November brings a new addition to our Pumpkin series. Today we’ll focus on the savory side of cooking with pumpkins. Pumpkins have a moderately sweet flavor and a pleasant texture that lends well to many dishes. Pumpkin can be substituted for most recipes that call for any winter squashes (like butternut or acorn) or sweet potatoes or yams.
This Thanksgiving staple goes well in many Italian dishes and is beautiful simply roasted as a side dish. Two of my favorite combinations for roasted pumpkin are with olive oil and rosemary or drizzled with honey and balsamic vinegar. As always, I reach for my Flavor Bible when looking for new blends and flavor profiles.
Traditional – sage, thyme, bay leaf, brown butter
Latin – chili peppers, cumin, garlic, cilantro
Asian – coconut, curry, ginger, lemongrass
There are many amazing recipes for pumpkin soups that use the combos above and many others. Some use puréed pumpkins or blend the entire soup and some are chunky with cubed pumpkin. Both are wonderful and work well depending on what you are looking for. I am featuring a recipe from Saveur that cooks the soup inside the roasting pumpkin. Make sure to use a heavy pumpkin with thick walls that will remain intact during baking.
1 7-lb. Cinderella pumpkin, with a 2" stem 7 Tbsp. butter Salt 1 large yellow onion, peeled and finely chopped 1 1/2 cups fresh white bread crumbs, toasted 1/2 tsp. ground nutmeg 1/2 tsp. ground sage Freshly ground black pepper 1/2 cup grated Swiss cheese 4 cups Chicken Stock or Vegetable Stock 2 bay leaves 1/2 cup heavy cream, optional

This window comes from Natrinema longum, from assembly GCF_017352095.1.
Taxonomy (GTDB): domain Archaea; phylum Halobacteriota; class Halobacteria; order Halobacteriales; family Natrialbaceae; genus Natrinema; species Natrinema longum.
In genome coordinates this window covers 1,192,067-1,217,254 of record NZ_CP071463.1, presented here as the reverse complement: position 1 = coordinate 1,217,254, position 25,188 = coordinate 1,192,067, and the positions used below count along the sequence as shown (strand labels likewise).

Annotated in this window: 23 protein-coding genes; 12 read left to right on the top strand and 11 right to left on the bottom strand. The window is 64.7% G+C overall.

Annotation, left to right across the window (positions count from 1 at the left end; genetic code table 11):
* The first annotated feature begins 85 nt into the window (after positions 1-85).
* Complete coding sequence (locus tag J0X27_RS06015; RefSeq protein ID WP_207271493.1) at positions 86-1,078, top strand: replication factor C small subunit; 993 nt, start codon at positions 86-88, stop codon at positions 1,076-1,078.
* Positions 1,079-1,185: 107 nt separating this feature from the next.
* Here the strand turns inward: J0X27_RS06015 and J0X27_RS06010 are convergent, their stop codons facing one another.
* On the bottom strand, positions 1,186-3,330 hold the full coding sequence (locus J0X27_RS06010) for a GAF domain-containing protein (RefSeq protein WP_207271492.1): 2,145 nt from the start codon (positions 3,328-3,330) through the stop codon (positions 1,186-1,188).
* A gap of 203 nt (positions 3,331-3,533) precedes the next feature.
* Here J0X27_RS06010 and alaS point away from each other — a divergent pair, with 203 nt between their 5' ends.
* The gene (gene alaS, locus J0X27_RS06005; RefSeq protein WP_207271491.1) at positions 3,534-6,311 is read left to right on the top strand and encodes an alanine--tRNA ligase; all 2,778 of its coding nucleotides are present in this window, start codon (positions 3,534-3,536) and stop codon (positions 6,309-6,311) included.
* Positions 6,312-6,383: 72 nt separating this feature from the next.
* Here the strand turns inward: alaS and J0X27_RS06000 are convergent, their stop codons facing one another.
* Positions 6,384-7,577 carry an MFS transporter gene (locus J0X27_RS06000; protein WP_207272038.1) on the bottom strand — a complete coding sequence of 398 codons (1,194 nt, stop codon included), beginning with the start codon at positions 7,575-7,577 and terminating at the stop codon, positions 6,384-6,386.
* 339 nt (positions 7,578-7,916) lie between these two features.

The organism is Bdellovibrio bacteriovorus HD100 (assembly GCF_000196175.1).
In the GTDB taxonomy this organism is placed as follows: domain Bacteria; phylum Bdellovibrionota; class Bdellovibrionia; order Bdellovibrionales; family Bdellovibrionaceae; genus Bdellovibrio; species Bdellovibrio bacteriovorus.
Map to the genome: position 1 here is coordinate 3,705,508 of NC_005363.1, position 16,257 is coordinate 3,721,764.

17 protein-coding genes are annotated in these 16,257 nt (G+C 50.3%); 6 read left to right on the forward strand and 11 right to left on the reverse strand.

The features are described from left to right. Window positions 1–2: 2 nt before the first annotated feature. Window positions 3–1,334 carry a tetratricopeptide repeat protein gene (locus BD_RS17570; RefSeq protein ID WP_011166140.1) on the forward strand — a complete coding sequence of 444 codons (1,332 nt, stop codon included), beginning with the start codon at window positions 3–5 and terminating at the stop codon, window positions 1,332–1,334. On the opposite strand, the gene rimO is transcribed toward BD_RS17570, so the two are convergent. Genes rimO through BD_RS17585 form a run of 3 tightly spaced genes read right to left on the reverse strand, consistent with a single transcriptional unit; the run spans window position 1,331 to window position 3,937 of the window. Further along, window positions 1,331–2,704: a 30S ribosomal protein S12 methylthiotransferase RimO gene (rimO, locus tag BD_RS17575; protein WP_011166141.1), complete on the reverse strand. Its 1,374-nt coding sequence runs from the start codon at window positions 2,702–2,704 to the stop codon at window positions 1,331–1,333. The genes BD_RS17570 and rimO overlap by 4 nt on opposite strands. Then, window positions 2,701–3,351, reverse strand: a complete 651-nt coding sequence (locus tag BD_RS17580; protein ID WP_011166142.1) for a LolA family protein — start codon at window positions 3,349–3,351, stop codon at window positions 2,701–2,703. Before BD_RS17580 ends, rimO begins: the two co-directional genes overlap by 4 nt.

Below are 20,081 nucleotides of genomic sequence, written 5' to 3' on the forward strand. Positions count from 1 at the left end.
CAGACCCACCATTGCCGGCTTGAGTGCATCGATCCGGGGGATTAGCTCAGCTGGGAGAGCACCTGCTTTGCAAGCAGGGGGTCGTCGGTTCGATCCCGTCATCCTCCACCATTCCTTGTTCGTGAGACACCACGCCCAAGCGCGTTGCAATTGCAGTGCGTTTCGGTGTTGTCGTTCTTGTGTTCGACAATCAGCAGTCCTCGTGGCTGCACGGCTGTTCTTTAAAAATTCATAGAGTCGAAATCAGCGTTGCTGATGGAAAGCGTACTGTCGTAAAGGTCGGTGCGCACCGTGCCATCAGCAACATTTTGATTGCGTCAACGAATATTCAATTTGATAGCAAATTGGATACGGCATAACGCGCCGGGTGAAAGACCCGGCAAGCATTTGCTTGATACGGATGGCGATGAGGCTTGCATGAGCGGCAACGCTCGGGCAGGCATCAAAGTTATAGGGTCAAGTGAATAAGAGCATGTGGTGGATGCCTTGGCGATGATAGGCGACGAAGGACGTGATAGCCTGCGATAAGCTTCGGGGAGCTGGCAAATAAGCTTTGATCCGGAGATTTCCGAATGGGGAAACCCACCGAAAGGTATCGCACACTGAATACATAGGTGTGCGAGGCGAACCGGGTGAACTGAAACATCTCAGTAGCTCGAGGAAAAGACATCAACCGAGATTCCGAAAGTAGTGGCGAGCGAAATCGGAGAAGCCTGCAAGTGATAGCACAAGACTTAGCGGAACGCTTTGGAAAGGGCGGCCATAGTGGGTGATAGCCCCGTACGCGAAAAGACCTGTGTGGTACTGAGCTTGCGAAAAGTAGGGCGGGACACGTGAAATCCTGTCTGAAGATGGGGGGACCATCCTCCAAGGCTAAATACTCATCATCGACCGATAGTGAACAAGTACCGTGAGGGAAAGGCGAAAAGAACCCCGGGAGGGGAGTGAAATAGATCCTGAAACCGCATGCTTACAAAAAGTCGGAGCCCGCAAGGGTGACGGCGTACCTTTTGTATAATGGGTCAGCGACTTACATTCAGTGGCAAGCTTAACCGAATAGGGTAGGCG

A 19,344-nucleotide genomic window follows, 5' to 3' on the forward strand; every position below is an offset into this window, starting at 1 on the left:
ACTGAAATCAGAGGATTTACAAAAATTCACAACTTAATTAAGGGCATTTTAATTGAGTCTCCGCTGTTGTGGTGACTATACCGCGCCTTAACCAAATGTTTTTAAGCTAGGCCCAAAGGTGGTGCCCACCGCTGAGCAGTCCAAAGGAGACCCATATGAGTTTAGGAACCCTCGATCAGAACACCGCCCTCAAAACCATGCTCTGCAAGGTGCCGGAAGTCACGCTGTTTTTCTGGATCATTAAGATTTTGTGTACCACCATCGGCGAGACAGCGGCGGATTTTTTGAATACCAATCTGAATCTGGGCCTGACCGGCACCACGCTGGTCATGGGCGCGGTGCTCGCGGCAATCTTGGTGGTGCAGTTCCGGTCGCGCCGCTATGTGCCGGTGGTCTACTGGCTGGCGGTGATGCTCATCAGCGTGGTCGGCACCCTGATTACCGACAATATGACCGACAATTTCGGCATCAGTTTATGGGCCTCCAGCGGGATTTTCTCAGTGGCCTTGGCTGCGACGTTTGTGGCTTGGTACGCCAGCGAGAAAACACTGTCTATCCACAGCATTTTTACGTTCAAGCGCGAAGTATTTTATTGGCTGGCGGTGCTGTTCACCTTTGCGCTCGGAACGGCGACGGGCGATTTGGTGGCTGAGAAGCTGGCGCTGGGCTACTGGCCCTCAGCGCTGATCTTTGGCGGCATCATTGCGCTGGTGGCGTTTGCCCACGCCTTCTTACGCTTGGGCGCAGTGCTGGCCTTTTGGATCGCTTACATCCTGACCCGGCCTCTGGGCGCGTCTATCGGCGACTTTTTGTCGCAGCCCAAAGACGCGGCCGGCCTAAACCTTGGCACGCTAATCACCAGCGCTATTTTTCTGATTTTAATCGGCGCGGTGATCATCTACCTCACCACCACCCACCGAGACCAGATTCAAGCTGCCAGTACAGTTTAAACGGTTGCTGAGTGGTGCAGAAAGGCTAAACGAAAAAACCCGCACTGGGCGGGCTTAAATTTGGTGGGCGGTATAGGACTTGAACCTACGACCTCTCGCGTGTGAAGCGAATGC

Preheat oven to 350°. Cut a lid about 4” in diameter out of the top of the pumpkin and set the lid aside. Remove the seeds and strings. Rub the inside of the pumpkin and lid with 1Tbsp softened butter, season with salt, and place on a baking pan.
Melt the remaining 6Tbsp of butter in a skillet over medium heat. Add onions and cook until soft – about ten minutes. Stir in bread crumbs and cook for 2 minutes, then add nutmeg and sage and season generously with salt and pepper. Remove from heat, stir in cheese, then spoon mixture into pumpkin. Pour enough stock to come within ½” of the rim. Lay bay leaves on top then fit the lid onto the pumpkin.
Bake until pumpkin begins to soften and brown on the outside and the stock bubbles on the inside, about 1½ hours. Carefully remove from oven and transfer to a serving platter. With a long-handled spoon, scrape from the bottom and sides of pumpkin and, just before serving, stir in heavy cream if using.